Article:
On Nov. 1, 1964, a Viet Cong mortar attack on Bien Hoa Air Base near Saigon destroyed five B-57B Canberra bombers and two helicopters, while damaging 13 additional B-57B aircraft. That attack largely reflected Canberra losses during the war—most occurred on or close to the ground. For example, four of the bombers that arrived on Aug. 5, 1964, the first deployment of U.S. combat jets to South Vietnam, were lost in poor weather.
Originally intended as a nuclear-strike platform, the B-57’s outstanding ordnance load and ability to loiter over targets made it the ideal plane for ground support and interdiction efforts during the war’s early years.
The U.S. Air Force decided in 1951 to add the British-made English Electric Canberra B.2 to its bomber fleet and selected Glenn Martin Co. to manufacture it under license. Martin’s version, the B-57A Canberra, reduced the crew from three to two while adding wingtip fuel tanks and a low-drag revolving bomb bay door that enabled the aircraft to carry a variety of ordnance. The first planes left the factory in 1953. Only eight B-57As were produced.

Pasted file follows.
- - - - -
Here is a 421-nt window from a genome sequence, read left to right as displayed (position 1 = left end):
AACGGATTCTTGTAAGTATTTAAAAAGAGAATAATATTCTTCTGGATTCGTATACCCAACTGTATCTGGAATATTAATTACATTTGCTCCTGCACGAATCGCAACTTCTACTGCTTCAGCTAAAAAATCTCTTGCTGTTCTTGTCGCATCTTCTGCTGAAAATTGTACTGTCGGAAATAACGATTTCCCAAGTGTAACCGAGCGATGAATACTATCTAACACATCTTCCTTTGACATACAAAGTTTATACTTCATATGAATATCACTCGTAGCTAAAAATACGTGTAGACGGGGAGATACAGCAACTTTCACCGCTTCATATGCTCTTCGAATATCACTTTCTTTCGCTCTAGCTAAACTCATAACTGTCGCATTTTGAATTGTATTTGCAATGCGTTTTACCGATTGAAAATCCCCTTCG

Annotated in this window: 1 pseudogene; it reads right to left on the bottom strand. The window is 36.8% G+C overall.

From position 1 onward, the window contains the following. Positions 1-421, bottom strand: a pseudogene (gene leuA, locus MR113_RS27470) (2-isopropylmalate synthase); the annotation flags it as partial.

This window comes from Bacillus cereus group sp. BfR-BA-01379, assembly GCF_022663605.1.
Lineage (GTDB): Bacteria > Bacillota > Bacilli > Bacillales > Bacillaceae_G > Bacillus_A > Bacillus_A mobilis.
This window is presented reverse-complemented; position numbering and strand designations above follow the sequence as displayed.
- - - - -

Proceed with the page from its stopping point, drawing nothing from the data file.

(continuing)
The B-model had a redesigned tandem cockpit for the two crewmen, a gun sight, wing ordnance hard points, wing-mounted guns and hydraulic air brakes. The B-57B could carry up to 16 bombs of 100 or 250 pounds in its bomb bay and 3,300 pounds of ordnance—bombs or rocket pods—on the wings.
The Canberra was the first American aircraft to bomb the Viet Cong and strike the Ho Chi Minh Trail. The plane’s nearly 60-minute loiter time and gun armament made it a particularly popular option not only for the trail but also for larger targets in southern Laos.
The Air Force lost 51 Canberras to combat in Vietnam—15 destroyed on the ground and 26 downed by groundfire, mostly over South Vietnam. By 1969, only nine B-57Bs were still operational. They were withdrawn that year, replaced by heavily modified and rebuilt B-57Gs, optimized for low-level, all-weather missions. The Air Force retired the last B-57 in 1983.
Carl O. Schuster April 28, 2022 at 11:11PM